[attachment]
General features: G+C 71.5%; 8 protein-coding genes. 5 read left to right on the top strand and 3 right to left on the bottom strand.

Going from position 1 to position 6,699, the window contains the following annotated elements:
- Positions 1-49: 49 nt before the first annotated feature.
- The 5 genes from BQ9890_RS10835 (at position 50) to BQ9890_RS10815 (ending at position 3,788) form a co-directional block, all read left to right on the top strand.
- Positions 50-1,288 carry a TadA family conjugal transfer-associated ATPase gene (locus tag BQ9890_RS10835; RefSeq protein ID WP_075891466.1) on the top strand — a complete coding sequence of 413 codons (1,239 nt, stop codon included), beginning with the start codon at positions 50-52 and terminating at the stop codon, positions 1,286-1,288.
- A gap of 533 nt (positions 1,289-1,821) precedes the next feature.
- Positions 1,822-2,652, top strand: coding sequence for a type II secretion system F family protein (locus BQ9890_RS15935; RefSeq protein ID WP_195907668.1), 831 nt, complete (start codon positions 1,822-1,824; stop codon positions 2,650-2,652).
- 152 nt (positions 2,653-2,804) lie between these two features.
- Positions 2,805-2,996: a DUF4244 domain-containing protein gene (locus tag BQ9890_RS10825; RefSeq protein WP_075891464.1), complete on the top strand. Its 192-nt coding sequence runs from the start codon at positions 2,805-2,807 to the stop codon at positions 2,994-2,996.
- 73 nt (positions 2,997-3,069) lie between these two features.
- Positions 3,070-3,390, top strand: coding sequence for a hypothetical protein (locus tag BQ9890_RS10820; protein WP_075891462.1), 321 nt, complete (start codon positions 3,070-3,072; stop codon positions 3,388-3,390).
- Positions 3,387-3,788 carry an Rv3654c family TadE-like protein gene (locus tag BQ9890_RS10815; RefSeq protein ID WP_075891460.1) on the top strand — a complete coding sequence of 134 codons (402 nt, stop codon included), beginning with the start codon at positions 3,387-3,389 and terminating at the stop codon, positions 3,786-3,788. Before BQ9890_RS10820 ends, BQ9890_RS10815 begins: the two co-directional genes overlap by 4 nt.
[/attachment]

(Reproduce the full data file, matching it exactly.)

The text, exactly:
General features: G+C 71.5%; 8 protein-coding genes. 5 read left to right on the top strand and 3 right to left on the bottom strand.

Going from position 1 to position 6,699, the window contains the following annotated elements:
- Positions 1-49: 49 nt before the first annotated feature.
- The 5 genes from BQ9890_RS10835 (at position 50) to BQ9890_RS10815 (ending at position 3,788) form a co-directional block, all read left to right on the top strand.
- Positions 50-1,288 carry a TadA family conjugal transfer-associated ATPase gene (locus tag BQ9890_RS10835; RefSeq protein ID WP_075891466.1) on the top strand — a complete coding sequence of 413 codons (1,239 nt, stop codon included), beginning with the start codon at positions 50-52 and terminating at the stop codon, positions 1,286-1,288.
- A gap of 533 nt (positions 1,289-1,821) precedes the next feature.
- Positions 1,822-2,652, top strand: coding sequence for a type II secretion system F family protein (locus BQ9890_RS15935; RefSeq protein ID WP_195907668.1), 831 nt, complete (start codon positions 1,822-1,824; stop codon positions 2,650-2,652).
- 152 nt (positions 2,653-2,804) lie between these two features.
- Positions 2,805-2,996: a DUF4244 domain-containing protein gene (locus tag BQ9890_RS10825; RefSeq protein WP_075891464.1), complete on the top strand. Its 192-nt coding sequence runs from the start codon at positions 2,805-2,807 to the stop codon at positions 2,994-2,996.
- 73 nt (positions 2,997-3,069) lie between these two features.
- Positions 3,070-3,390, top strand: coding sequence for a hypothetical protein (locus tag BQ9890_RS10820; protein WP_075891462.1), 321 nt, complete (start codon positions 3,070-3,072; stop codon positions 3,388-3,390).
- Positions 3,387-3,788 carry an Rv3654c family TadE-like protein gene (locus tag BQ9890_RS10815; RefSeq protein ID WP_075891460.1) on the top strand — a complete coding sequence of 134 codons (402 nt, stop codon included), beginning with the start codon at positions 3,387-3,389 and terminating at the stop codon, positions 3,786-3,788. Before BQ9890_RS10820 ends, BQ9890_RS10815 begins: the two co-directional genes overlap by 4 nt.